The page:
Back skirts, etc…

Today I got 2 similar emails, so thought I would do a post.

First Kilynn wrote: I have been looking at the school dresses you are making for Teelin. I really like the way they look in the back. How much stiffner are you using in the CFP, the FSP, and the back? Have you put decor bond on all sections? Do you use Firm Flex in the back or just the CFP and FSP? I am working on school dresses myself and an wanting to make them as easy to handle as possible. I also wanted to make them washable like the Teelin dresses. What mother would object to that!!!

Then Amy: I have a question about stiffener in the Teelin dress. I know you use Firmflex in the front of the dresses and they look great! We are so excited! We have ordered some Firmflex to try! You didn’t use Firmflex in the back of the Teelin dress did you? It drapes so beautifully. We are still working the “bugs” out of our school dresses. Currently, we have Decorbond in the back of our dress. The problem is, the dancer sits down wrong and BAM! nasty crease! We use a polyester satin as our lining and a gabardine as our main fabric. We were thinking of no Decorbond, but maybe a very lightweight interfacing on the satin lining to help give it some body. The satin tends to “grow” especially when you hit the curve and the bias kicks in. Does that make sense? We’re trying to get away from the stiff two-dimensional look. I love how figure flattering the Teelin dress looks, none of this trying to put flat cardboard on a round cylinder nonsense. Any advice would be appreciated.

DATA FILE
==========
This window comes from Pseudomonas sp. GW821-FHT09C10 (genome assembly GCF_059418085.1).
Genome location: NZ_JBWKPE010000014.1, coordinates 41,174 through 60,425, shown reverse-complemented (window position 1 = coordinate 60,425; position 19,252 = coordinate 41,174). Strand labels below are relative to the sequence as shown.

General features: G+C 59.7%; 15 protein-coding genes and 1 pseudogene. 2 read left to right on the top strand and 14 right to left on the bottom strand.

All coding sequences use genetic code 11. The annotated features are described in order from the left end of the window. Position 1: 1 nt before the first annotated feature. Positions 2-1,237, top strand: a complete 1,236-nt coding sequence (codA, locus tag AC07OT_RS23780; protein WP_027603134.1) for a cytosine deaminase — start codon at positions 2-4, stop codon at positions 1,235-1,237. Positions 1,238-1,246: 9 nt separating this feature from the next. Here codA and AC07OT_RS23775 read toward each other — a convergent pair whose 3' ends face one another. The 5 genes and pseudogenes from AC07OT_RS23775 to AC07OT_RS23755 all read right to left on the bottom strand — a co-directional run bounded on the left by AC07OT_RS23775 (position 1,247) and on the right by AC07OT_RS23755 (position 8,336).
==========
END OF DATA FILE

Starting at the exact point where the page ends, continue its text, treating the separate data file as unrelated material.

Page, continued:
Are you 2 working together or just on the same wavelength?

For the school dresses, I prep the fabric by fusing it to a tricot (just like french fuse) interfacing, not a woven and not decorbond.  The tricot supports the fabric, giving it a tad bit more body, but it does not add much weight at all, allows the fabric to move, and it will not crease the way a woven can and decorbond will!  I feel that this interfacing fuses the best, and I have yet for it to bubble away the way the woven can. 

That is all I do to the back of the skirts.  I do use decorbond on the areas to be embroidered on the front which then have one layer of Timtex underneath, but unless I am embroidering on the back, I do not use any other stiffener in the back.  Why?  First, I personally like the back skirts to move easily, and second, since these dresses get so much wear, I do not want decorbond or stiffener to crease or break down from all of the sitting and kicking that the backs are subjected to.  Even if the backs are embroidered, I only use decorbond in the appropriate area and then remove the excess to allow the skirt to retain as much movement as possible.

Now for the satin lining…I use crepe back satin which has some weight to it, and I do not interface it.  Here is what I do to keep the hem from bagging below the hem:

  1. After the lining and outer skirt are hemmed together, trim and clip the seam on the curves, then press the seam on the right side so the seam fabric lies underneath the lining.